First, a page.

I like this stage of my editing. I’ve gone through already to fix plot and character problems, I’ve already did the really hard parts of trying to make myself as clear as possible. So now, as I read, I find the little things. Weird spacing, misspelled words, changing the wording a little when I need a pronoun instead of a proper noun or I accidentally rhyme.

wp-1470924179811.jpgThere are some times when I cross out sentences and paragraphs, because I can see where they aren’t needed, or I rewrite a phrase to make it sound just a tad bit better. But mostly, I find myself enjoying my story, feeling satisfied with the flow of the words, and with the emotions that it seems I just maybe finally got across clearly.

I like this stage of my editing because, for now at least, it feels like the hard work is done. I can enjoy what I’ve written, and feel confident that this is something that other people will like, that other people will read, that other people will publish.

And that’s why I have to hurry up and finish editing, so I can send this puppy out before my self-esteem comes crashing down again.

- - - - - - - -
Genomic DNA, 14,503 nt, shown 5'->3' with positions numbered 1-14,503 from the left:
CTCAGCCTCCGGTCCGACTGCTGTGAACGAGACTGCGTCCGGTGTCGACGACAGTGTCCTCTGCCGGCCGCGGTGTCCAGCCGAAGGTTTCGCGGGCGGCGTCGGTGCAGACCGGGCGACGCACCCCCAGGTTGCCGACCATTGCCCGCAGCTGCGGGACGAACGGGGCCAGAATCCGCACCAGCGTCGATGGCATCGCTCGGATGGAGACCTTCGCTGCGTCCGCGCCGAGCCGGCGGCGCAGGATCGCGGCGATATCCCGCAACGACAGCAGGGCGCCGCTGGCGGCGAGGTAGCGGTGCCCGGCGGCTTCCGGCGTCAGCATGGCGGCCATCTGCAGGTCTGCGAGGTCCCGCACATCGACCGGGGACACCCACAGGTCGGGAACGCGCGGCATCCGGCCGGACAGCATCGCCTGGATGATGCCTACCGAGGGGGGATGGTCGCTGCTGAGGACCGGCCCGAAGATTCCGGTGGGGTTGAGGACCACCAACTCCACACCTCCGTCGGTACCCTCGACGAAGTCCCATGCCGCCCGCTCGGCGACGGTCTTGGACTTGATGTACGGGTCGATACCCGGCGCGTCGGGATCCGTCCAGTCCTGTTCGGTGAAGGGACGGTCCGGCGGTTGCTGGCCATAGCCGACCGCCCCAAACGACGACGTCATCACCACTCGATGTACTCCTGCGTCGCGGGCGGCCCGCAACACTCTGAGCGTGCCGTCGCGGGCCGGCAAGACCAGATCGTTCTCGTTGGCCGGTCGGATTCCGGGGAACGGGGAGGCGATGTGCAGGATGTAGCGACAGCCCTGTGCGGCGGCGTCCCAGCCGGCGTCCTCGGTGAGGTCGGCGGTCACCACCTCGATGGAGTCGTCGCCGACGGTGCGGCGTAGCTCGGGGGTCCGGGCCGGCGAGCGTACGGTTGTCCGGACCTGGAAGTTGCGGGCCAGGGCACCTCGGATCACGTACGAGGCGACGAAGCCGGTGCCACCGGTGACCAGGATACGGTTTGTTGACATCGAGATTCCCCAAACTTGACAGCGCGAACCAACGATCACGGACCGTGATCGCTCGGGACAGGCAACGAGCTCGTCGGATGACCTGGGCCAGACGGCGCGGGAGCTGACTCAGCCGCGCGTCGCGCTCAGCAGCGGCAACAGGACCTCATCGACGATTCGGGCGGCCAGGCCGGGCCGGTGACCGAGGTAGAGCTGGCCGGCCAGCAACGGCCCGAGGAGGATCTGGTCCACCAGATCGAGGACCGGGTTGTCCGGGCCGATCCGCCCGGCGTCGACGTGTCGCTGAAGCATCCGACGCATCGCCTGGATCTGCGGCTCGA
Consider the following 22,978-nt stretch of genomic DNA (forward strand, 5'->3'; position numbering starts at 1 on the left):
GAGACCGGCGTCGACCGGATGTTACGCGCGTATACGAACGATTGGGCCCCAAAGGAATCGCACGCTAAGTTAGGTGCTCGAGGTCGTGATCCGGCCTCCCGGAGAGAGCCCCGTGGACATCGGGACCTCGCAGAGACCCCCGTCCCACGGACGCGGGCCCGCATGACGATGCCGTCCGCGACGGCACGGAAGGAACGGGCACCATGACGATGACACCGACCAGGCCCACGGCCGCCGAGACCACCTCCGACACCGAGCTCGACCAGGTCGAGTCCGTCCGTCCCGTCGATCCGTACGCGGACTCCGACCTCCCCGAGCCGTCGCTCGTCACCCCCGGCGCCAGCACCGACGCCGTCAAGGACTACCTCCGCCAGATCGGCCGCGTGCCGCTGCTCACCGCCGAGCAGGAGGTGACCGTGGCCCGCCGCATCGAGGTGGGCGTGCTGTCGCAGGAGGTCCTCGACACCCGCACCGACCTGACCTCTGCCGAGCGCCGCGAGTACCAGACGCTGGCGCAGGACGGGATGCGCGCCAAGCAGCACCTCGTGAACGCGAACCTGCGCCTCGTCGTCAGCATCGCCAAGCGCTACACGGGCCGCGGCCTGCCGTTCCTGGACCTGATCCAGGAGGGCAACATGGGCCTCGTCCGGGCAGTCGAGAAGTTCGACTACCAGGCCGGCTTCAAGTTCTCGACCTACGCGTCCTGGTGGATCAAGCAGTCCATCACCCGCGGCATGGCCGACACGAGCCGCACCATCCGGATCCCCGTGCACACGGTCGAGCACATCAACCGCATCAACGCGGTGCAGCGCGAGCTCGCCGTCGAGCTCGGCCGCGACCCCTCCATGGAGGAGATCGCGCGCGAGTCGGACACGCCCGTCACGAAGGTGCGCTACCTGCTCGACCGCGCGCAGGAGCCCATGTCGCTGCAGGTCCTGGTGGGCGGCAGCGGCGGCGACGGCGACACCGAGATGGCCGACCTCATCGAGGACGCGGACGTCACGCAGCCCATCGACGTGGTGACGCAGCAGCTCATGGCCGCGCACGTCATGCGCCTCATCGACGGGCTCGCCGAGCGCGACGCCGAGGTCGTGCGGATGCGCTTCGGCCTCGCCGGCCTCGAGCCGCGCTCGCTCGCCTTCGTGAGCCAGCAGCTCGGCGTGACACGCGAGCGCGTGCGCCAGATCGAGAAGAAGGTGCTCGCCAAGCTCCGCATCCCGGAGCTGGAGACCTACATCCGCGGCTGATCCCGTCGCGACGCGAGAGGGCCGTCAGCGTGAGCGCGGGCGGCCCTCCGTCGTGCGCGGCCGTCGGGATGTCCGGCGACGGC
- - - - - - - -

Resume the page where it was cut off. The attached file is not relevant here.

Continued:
Writing Updates March 2016

I keep thinking this is going to be a regular thing for me, and then I go several months with nothing.

Anyway, here’s what I’m working on now.

Since the end of February I’ve been working on edits for Becky, which I’ve been coming back to off and on for a little while now. I got some critiques back from my main Critique Partner, and also the critique group I recently joined, and I’ve been doing some partial rewrites and some slight rearranging. I was hoping to be done with it after this edit, but I’ve changed juuuuuuust enough that I’d like to get eyes on it one more time before I give it a final polish and then begin to query. Hopefully there are no more big changes I’m inspired to make…

I’ve also begun writing a rough draft for another middle grade fantasy story. I had a good luck with the first third/half, just writing like a fiend most days, but I’ve slowed up a little bit. I’m struggling a little bit with the direction the story’s going, which is normal, but I’m also getting worried that it’s not exciting/original enough, which I don’t think is a healthy thing to think about right now. It’s just a rough draft, after all, so it’s going to be 90% problems that I’ll have to fix, or rearrange, or remove altogether. Best to just get it done, and see what I have to work with after that.